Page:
Vidéotron, the leading cable TV provider in Canada’s French-speaking province of Québec, recently introduced Softphone, a unique SIP-based softphone service that promises full POTS functionality and voice and connection quality—plus video calling.
The service, launched October 31, costs existing Vidéotron customers just $20 for unlimited local calling, a handful of popular call management features—call display, voice mail (with the option of e-mail delivery), call waiting, three-way conference calling, call forwarding—and Personal Call Manager software that allows subscribers to manage these features and set up find-me-follow-me routines.
“Local calling,” in this context means within the area code, but there’s an interesting VoIP-ish twist: All incoming calls from your area code are free (that is, included) regardless of your actual whereabouts, and all outgoing calls to that area code are free—again, regardless of where you happen to be.
Unlike traditional POTS (plain old telephone) service, Softphone can handle up to three calls concurrently, allowing users to switch between calls, leaving two on hold while talking to a third, or conference them all together.
Softphone customers can also use the service anywhere they have Internet access, but Vidéotron only guarantees call quality when they’re connected directly to its network. And video calling, despite using standard H.263 technology, only works between Softphone subscribers for now.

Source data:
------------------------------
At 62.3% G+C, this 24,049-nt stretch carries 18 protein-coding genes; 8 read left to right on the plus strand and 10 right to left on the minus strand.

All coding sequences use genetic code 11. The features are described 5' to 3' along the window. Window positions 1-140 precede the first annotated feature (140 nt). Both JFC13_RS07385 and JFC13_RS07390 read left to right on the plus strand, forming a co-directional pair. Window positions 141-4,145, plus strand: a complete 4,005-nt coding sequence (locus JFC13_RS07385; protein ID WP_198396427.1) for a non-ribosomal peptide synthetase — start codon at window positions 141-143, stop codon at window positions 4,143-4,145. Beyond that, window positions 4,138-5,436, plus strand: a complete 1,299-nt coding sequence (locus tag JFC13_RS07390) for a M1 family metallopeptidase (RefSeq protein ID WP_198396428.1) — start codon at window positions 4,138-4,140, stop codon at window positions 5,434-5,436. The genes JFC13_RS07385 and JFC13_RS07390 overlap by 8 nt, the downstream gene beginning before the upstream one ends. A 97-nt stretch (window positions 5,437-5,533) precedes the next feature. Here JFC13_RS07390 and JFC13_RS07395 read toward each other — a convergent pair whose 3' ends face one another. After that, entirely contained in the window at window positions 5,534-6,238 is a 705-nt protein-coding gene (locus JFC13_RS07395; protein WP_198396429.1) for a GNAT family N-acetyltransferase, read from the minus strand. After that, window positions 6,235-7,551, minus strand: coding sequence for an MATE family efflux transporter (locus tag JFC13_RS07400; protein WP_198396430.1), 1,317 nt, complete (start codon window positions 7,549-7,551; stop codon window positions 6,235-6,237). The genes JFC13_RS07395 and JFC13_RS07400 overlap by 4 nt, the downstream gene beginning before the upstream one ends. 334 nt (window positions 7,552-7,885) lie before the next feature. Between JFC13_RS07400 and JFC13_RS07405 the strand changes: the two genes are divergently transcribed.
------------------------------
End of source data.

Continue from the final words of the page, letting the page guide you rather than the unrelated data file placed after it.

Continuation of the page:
The company is selling two GN computer telephony headsets from Jabra to use with the service, including the high-end GN 9330 wireless model, which it’s offering at a very good price of $150. Other USB and analog headsets will work as well.
Vidéotron passes about 2.5 million homes in Québec and eastern Canada. With the Softphone service, it is strengthening an already competitive quadruple play. Besides cable television, it also offers local cable-based telephone service and cellular service as an MVNO (mobile virtual network operator) reselling service from Rogers Wireless. The company currently has about 570,000 local telephone customers for a 23 percent market share in its operating areas.